Tuesday, June 25, 2024

MLB Power Rankings: Braves, Yankees finish season strong — what does it mean for World Series hopes?

MLB Power Rankings: Braves, Yankees finish season strong -- what does it mean for World Series hopes?

Does momentum really matter heading toward the playoffs?


The 2022 Major League Baseball season has three days left. We’ve seen an incredible regular season and it’s entirely possible the best is yet to come (can it be way better, please, Baseball Gods?). 

In looking ahead to the playoffs, one argument I’ve worked tirelessly to dispel over the years has been this notion that it matters how a team is playing late in the season. Historically speaking, there hasn’t really been a correlation between finishing hot and winning the World Series, nor is there one between being able to rest all your players and going deep into the postseason. Generally, the arguments come after the results. If a team loses in the first round, well, it was because of how they finished the regular season, whether it was hot, cold, playing to the final day or having clinched for weeks. 

In an effort to get in front of it, let’s start working backward with the World Series champions and how they finished. 

2021 Braves (No. 3 seed NL, 12th-best record in MLB) — Here’s your latest Hot Hand Theory poster child. The Braves had the worst record among playoff teams, but they had won 12 of their last 14 to finish 36-18 after Aug. 1. They never even faced elimination in the playoffs. 

2020 Dodgers (best record in MLB) — It’s tougher to get a read with the short regular-season, no fans in ballparks and the biggest playoff field ever. They did win 10 of their final 12 before winning five straight heading to the NLCS. They had to overcome 2-0 and 3-1 deficits in the NLCS, though. 

2019 Nationals (No. 4 seed NL, tied for eighth-best record in MLB) — 19-31, right? I still remembered it without having to look it up. That was the Nationals’ record at one point. They were one of the best teams after that. They won 10 of their last 11 in the regular season, but then nearly lost in the Wild Card Game. It took a furious eighth-inning rally and a misplay.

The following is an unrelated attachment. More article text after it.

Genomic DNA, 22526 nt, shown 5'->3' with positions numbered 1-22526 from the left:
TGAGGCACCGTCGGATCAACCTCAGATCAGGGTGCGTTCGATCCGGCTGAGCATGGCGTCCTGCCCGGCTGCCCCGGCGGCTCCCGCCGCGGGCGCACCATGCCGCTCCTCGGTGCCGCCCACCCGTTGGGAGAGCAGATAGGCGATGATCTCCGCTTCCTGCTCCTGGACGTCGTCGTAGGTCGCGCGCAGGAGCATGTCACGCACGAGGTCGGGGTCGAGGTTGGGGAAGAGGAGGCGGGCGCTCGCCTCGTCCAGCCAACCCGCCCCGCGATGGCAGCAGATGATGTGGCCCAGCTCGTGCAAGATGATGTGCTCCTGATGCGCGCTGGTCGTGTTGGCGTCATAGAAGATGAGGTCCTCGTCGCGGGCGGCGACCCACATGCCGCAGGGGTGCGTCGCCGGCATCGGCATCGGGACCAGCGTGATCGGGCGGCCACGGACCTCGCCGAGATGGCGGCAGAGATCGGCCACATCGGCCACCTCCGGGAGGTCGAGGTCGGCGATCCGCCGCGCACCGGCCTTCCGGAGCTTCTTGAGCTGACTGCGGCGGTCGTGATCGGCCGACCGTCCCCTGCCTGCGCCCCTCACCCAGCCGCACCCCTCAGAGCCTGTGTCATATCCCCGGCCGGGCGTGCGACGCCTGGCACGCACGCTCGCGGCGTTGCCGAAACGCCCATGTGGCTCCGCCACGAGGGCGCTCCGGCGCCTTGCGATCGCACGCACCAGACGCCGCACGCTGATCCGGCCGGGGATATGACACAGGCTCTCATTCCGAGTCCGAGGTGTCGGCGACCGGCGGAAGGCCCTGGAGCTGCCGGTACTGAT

2018 Red Sox (best record in MLB) — They were in first place basically the entire season en route to a 108-win season. They clinched the AL East with nine games left in the season. They lost five of their last eight games including three of four to the Yankees to end the season. Clinched early? Check. Rough finish? Check. They took three of four from those same Yankees in the ALDS before going 8-2 in the ALCS and World Series, never coming close to an elimination game. 

2017 Astros (No. 2 seed AL, third-best record in MLB) — As I tried to point out, you can find examples of pretty much any scenario. We’ve seen the Hot Hand teams who had lesser regular-season resumes. The Red Sox were the powerhouse team that finished poorly and clinched early. These Astros are a powerhouse with an early clinch (Sept. 17) that still finished hot, winning 14 of their final 17. They were still given all they could handle in both the ALCS and World Series. 

2016 Cubs (best record in MLB) – Another powerhouse with an early clinch (Sept. 16), the Cubs had a good finish at 9-5-1 (the tie was just wiped off the books instead of being resumed, which is why the Cubs only have 161 official game). They fell behind 2-1 in the NLCS and 3-1 in the World Series. They won it all. The best ball they played all year was to start the season, too.